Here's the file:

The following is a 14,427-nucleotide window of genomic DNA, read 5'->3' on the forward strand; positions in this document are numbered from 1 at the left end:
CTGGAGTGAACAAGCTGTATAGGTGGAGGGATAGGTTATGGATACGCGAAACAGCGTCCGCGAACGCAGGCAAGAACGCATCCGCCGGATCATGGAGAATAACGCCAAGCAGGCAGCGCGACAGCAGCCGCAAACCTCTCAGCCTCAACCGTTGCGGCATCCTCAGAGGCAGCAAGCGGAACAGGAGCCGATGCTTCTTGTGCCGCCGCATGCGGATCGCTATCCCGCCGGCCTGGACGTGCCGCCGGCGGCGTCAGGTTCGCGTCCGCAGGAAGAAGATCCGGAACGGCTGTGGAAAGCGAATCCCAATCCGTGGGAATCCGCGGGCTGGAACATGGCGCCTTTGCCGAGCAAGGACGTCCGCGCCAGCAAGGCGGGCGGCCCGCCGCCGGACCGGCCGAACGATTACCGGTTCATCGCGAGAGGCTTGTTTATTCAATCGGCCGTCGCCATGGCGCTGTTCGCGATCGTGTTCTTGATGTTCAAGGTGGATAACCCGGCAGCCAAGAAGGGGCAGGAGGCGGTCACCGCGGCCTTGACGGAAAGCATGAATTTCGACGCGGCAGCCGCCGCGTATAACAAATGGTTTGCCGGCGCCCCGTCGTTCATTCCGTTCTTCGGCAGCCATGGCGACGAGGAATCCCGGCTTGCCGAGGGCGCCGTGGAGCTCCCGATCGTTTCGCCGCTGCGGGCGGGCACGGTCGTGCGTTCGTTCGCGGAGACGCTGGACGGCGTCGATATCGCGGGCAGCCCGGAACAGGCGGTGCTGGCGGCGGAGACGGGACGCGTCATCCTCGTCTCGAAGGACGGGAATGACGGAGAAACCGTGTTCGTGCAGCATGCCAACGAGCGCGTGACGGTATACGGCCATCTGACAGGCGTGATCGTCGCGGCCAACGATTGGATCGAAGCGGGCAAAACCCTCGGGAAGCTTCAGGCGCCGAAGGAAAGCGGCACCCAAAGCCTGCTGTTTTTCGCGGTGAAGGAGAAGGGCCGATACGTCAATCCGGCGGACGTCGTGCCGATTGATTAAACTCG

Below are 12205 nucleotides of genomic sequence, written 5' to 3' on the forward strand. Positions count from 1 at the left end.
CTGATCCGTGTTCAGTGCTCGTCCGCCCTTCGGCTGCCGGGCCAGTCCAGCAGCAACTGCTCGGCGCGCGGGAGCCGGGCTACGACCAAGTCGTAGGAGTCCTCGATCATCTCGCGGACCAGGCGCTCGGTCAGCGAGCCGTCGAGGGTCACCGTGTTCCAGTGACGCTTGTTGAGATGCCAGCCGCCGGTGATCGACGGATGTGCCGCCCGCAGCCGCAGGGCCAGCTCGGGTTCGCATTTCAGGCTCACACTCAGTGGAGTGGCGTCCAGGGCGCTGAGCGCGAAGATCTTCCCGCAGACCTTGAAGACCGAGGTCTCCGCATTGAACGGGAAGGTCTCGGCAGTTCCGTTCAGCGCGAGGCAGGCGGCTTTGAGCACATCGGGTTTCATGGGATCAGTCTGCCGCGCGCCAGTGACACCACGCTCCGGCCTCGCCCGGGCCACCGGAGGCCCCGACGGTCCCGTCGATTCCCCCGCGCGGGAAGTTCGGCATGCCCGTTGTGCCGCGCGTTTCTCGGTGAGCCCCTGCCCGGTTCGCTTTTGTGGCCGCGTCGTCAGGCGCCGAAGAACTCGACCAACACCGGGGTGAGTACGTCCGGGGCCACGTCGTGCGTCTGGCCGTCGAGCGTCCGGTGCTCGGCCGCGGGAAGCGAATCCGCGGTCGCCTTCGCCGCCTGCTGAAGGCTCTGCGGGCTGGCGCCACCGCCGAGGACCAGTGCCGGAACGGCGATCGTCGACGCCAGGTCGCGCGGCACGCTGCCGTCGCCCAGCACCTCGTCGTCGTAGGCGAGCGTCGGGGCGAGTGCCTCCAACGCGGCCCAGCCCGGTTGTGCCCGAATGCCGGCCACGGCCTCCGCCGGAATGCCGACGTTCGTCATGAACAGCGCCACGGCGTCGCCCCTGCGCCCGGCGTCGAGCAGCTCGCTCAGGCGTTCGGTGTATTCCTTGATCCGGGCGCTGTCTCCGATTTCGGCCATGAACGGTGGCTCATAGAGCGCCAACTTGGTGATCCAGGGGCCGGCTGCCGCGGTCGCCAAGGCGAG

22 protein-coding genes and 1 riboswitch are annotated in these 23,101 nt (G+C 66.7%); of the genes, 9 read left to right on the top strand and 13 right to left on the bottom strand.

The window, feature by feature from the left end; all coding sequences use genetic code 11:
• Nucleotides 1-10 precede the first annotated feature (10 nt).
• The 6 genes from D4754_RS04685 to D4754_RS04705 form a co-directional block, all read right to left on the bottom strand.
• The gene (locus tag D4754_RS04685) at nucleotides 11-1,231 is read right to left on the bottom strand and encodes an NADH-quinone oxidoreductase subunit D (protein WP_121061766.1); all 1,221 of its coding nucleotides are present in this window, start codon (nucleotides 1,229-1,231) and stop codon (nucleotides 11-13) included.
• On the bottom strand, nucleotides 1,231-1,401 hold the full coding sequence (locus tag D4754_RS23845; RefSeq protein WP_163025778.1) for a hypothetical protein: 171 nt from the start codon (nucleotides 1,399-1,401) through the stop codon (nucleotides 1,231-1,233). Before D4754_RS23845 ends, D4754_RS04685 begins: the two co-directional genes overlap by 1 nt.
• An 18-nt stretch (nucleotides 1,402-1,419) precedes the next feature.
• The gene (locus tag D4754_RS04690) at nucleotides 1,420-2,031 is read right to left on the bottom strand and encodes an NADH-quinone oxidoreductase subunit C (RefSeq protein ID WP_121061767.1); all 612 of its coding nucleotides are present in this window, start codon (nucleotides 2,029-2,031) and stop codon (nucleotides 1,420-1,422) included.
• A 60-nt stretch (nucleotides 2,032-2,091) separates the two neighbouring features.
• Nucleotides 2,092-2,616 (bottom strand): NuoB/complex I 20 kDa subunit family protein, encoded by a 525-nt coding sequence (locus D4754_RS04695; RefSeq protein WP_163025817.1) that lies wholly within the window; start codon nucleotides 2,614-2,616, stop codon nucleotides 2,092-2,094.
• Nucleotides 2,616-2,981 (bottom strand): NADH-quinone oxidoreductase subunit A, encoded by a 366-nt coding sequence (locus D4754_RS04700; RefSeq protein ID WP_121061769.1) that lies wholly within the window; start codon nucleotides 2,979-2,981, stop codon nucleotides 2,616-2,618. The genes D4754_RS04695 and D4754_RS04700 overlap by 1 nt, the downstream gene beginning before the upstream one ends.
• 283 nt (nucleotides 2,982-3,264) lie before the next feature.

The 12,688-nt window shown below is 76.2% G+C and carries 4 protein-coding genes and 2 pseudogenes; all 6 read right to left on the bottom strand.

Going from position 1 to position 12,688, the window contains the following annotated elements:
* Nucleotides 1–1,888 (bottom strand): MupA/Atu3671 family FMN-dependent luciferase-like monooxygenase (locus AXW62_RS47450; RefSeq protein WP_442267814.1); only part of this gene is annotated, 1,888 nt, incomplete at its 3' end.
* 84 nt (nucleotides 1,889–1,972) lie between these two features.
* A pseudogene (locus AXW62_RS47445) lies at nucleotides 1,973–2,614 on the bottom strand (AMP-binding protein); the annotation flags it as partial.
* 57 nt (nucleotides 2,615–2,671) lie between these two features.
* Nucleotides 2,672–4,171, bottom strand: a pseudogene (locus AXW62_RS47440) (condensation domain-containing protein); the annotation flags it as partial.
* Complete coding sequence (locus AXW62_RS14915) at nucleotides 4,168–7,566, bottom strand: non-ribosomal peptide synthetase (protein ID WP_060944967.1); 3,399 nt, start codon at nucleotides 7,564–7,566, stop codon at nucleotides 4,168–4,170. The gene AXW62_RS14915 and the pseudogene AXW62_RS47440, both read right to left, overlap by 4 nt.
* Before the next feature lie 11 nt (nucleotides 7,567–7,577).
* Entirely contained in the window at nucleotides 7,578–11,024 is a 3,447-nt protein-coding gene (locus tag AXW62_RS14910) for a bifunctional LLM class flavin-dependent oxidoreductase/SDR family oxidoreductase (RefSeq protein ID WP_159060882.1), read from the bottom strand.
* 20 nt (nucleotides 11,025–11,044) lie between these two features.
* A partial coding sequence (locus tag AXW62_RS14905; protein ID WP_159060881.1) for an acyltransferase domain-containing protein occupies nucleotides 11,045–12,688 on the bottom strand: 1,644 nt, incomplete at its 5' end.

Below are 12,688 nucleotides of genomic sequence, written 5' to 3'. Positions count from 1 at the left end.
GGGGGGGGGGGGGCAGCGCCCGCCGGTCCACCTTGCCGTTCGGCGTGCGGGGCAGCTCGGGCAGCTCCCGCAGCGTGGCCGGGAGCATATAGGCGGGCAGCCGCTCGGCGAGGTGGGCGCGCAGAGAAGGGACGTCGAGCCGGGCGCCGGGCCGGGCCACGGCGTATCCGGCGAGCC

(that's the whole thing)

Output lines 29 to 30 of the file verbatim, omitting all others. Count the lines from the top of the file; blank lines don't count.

Below are 12,688 nucleotides of genomic sequence, written 5' to 3'. Positions count from 1 at the left end.
GGGGGGGGGGGGGCAGCGCCCGCCGGTCCACCTTGCCGTTCGGCGTGCGGGGCAGCTCGGGCAGCTCCCGCAGCGTGGCCGGGAGCATATAGGCGGGCAGCCGCTCGGCGAGGTGGGCGCGCAGAGAAGGGACGTCGAGCCGGGCGCCGGGCCGGGCCACGGCGTATCCGGCGAGCC